visual appeal

However, for someone who was born after the war it may just appear to be a picture of one man shooting another – with no relation to the actual Vietnam War. Therefore, don’t limit your visual story to just one image. Rather use several images that when put together can be understood as a complete story.

Further, when choosing visuals, be sure that they will form a connection and relationship with your audience. What emotion do you want to evoke in your audience for that part of the story? Remember, emotions play a massive role in how your audience will react and act – they can drive decisions, prompt actions, and change mind-sets. A great example is the following advertisement by Dove for their Real Beauty campaign, where they tell the story of how one tweet started a trend to make social media a more positive place:

  1. Appropriate Imagery

When it comes to selecting the right images, you’ve probably heard of all the technical points that matter: lighting, composition, tone, style, etc. However, there are more than these technical aspects to keep in mind when it comes to creating a powerful visual.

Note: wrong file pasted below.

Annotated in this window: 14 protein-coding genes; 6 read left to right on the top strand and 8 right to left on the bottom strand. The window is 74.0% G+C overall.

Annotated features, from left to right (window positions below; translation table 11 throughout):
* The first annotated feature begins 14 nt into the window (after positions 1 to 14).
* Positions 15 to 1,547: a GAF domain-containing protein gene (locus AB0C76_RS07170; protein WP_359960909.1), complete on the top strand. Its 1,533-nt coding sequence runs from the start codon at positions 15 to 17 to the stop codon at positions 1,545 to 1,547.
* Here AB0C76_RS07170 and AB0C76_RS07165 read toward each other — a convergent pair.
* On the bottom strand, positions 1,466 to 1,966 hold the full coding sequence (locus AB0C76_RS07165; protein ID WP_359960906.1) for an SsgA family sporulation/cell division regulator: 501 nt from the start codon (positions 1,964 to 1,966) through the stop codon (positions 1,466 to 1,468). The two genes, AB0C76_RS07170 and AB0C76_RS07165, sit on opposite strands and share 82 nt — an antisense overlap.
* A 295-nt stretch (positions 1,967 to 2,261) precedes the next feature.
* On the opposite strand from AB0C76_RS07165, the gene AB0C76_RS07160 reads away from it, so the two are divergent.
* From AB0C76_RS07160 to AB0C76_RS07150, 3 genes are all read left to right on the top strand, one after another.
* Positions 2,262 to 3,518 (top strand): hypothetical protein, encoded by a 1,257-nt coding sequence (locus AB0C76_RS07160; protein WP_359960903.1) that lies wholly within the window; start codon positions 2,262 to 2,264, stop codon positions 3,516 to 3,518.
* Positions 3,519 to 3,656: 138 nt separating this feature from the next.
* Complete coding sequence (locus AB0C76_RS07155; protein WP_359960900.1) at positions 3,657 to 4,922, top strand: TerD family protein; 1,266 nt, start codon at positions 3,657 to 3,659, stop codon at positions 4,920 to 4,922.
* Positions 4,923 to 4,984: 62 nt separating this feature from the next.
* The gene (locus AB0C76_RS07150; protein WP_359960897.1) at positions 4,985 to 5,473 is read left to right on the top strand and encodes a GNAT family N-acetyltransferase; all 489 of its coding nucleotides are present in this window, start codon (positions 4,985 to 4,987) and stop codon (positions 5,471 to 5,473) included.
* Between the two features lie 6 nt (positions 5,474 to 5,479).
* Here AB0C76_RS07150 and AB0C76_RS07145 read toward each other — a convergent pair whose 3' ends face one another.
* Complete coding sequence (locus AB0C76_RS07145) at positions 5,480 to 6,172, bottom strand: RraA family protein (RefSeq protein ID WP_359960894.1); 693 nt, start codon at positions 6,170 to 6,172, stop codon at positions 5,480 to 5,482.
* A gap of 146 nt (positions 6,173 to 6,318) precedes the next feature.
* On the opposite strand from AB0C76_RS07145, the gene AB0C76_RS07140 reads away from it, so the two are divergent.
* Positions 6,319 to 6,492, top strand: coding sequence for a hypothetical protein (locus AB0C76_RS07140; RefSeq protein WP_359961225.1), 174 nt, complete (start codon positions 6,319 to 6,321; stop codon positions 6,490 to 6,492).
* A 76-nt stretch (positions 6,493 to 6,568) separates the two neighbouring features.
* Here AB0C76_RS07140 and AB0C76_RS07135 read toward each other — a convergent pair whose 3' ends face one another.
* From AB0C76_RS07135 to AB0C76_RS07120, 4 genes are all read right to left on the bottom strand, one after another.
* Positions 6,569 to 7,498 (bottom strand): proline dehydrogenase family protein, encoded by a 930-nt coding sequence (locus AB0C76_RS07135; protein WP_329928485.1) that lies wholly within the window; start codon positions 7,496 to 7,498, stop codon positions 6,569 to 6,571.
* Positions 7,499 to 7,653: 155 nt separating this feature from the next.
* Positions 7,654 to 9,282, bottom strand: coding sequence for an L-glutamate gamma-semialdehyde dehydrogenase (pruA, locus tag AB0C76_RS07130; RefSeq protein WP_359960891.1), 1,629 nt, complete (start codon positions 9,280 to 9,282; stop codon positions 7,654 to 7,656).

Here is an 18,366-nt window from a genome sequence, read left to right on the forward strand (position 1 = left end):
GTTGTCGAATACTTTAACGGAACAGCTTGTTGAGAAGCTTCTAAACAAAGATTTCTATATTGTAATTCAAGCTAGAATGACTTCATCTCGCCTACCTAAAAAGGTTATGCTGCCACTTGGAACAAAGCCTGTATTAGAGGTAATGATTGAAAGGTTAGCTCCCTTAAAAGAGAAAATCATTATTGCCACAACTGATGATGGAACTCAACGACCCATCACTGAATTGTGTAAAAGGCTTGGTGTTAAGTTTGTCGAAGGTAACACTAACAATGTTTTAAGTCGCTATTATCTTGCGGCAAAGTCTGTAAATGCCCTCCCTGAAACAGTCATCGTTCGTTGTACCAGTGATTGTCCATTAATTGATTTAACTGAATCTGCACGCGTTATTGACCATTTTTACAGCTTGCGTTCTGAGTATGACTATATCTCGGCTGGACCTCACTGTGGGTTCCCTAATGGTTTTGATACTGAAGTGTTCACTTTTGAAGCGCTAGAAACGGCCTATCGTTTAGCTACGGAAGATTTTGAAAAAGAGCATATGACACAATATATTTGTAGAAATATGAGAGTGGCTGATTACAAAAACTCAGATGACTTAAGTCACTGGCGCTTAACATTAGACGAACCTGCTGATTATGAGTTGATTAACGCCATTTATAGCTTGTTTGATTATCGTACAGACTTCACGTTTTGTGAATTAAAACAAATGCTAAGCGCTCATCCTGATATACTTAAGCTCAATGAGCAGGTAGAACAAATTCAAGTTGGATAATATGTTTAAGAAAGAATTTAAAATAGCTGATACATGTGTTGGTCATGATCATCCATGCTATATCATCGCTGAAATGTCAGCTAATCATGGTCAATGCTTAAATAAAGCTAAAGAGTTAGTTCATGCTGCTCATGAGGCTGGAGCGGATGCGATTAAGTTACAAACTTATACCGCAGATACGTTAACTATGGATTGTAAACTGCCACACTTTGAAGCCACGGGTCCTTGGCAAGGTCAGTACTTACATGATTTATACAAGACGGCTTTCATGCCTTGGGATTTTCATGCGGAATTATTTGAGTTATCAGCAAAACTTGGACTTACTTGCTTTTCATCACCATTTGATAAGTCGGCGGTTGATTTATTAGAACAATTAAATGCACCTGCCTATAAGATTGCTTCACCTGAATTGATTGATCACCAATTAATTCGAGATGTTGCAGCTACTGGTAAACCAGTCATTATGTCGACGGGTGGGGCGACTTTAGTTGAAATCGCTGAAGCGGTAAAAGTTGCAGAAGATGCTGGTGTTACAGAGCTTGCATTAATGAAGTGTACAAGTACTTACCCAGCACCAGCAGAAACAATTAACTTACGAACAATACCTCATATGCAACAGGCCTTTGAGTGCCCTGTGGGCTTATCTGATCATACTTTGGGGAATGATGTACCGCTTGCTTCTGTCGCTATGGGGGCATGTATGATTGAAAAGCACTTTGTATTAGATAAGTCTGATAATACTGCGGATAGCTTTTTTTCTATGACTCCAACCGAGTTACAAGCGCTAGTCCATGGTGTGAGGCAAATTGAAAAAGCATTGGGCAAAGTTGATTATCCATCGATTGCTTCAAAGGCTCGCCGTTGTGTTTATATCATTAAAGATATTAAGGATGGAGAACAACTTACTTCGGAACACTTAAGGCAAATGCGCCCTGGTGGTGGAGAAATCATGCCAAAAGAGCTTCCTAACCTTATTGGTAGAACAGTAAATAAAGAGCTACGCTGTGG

Firstly, keep it real. Consumers want to believe that what they are seeing is authentic and original. Gone are the days where obviously photoshopped, studio and cheesy stock images are acceptable. Now, audiences want to see imagery that depicts real life scenarios. Therefore, choose images that show real, actual moments, even if they’re not perfect. A great example of this is by comparing Getty’s most popular baby images from 2007 and 2012.

2007:

visual appeal

2012:

visual appeal

See how the 2012 image is more realistic than the 2007 one?